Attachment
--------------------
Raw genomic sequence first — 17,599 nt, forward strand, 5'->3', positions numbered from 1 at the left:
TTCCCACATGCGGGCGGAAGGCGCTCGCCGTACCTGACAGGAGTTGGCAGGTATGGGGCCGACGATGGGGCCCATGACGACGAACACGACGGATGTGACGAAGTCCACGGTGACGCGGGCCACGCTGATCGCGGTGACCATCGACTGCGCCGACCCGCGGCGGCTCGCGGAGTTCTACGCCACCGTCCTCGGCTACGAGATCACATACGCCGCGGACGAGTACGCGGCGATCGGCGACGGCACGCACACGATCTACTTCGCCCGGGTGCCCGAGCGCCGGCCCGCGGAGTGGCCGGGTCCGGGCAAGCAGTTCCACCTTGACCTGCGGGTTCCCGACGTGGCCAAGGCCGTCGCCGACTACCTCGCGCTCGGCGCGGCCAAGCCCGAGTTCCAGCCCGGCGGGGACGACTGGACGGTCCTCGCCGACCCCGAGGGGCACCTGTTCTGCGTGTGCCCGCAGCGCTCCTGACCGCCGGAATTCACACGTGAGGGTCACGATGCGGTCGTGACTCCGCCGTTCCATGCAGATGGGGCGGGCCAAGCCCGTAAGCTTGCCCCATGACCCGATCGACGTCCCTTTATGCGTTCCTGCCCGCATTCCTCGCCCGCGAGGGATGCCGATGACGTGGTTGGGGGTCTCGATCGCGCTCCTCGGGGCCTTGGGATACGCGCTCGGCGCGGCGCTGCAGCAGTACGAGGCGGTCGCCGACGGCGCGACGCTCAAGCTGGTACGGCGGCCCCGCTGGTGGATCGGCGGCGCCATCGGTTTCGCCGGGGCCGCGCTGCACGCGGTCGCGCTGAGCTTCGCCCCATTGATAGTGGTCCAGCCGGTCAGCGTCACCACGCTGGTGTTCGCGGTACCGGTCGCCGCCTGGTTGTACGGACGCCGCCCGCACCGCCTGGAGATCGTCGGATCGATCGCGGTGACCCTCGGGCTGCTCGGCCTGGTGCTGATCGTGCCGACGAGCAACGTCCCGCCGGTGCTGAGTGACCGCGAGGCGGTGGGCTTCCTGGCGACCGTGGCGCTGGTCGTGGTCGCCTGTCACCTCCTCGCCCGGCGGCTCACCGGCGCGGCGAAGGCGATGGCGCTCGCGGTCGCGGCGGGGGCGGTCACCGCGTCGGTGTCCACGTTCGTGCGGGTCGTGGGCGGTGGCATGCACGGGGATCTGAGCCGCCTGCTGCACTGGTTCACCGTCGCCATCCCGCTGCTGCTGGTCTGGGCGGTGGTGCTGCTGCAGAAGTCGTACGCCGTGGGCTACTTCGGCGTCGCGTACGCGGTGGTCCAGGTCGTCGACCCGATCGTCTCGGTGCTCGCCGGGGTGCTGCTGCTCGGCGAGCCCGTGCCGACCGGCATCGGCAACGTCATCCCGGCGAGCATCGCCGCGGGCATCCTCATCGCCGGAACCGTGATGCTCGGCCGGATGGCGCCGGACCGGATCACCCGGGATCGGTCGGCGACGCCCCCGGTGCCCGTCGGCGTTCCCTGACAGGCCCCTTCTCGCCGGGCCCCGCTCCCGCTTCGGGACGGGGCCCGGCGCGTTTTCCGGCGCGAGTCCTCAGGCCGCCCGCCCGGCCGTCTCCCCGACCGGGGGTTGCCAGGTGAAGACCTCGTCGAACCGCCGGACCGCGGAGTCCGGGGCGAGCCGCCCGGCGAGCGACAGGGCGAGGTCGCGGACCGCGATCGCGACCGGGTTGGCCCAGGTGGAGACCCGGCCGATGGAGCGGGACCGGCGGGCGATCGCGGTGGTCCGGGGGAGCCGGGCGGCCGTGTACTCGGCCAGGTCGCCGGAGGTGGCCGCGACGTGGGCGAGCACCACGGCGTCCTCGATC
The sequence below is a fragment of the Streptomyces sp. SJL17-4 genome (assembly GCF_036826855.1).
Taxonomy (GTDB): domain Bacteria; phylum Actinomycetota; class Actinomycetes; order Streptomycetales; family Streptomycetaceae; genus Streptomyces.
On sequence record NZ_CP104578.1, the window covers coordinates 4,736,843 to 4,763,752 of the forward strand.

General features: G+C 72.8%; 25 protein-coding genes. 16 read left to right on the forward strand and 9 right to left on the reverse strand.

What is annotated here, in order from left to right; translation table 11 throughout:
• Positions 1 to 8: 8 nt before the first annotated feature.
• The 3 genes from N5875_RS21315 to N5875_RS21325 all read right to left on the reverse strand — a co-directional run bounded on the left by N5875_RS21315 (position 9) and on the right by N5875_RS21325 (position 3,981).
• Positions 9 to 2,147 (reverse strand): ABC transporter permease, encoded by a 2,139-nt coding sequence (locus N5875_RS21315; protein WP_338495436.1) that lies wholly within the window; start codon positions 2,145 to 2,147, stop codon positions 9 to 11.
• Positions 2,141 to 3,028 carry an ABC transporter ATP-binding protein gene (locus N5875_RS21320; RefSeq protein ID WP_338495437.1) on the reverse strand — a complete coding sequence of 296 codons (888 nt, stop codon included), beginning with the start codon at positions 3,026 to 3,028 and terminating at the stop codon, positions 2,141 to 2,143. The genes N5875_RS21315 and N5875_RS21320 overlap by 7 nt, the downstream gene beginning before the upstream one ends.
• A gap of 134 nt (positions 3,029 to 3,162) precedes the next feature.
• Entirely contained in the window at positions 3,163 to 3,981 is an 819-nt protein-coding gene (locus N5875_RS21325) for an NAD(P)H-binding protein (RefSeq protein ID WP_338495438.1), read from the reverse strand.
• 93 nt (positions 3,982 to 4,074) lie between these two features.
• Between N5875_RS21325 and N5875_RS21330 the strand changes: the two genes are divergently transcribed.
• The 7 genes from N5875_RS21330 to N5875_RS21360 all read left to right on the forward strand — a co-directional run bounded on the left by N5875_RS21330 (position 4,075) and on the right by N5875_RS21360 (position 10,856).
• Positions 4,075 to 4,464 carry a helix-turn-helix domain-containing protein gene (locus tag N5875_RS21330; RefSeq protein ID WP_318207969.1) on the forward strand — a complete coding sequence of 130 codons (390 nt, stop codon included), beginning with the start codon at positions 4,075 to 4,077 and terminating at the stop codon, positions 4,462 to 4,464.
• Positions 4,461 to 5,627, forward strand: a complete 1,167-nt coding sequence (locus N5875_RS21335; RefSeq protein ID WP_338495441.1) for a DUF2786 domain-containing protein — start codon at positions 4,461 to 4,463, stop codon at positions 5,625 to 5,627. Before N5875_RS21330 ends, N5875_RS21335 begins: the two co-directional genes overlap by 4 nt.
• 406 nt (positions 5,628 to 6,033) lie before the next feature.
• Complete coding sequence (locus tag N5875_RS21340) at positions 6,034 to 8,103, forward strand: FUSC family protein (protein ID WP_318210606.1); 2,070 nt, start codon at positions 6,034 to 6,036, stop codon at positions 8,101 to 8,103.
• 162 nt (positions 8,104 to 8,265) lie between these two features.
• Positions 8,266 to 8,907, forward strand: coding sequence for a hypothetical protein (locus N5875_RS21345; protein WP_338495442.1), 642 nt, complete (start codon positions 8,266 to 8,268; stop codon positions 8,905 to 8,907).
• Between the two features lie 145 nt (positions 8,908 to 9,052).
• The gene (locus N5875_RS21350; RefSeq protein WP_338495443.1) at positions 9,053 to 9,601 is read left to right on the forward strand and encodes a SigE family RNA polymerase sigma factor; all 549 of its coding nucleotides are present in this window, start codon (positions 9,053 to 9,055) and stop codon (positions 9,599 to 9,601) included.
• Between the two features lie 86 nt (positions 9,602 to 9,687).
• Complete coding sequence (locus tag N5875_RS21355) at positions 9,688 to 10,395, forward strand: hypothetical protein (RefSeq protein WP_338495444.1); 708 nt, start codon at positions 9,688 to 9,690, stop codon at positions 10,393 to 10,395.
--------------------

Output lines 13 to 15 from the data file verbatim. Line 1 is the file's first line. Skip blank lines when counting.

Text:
• Entirely contained in the window at positions 3,163 to 3,981 is an 819-nt protein-coding gene (locus N5875_RS21325) for an NAD(P)H-binding protein (RefSeq protein ID WP_338495438.1), read from the reverse strand.
• 93 nt (positions 3,982 to 4,074) lie between these two features.
• Between N5875_RS21325 and N5875_RS21330 the strand changes: the two genes are divergently transcribed.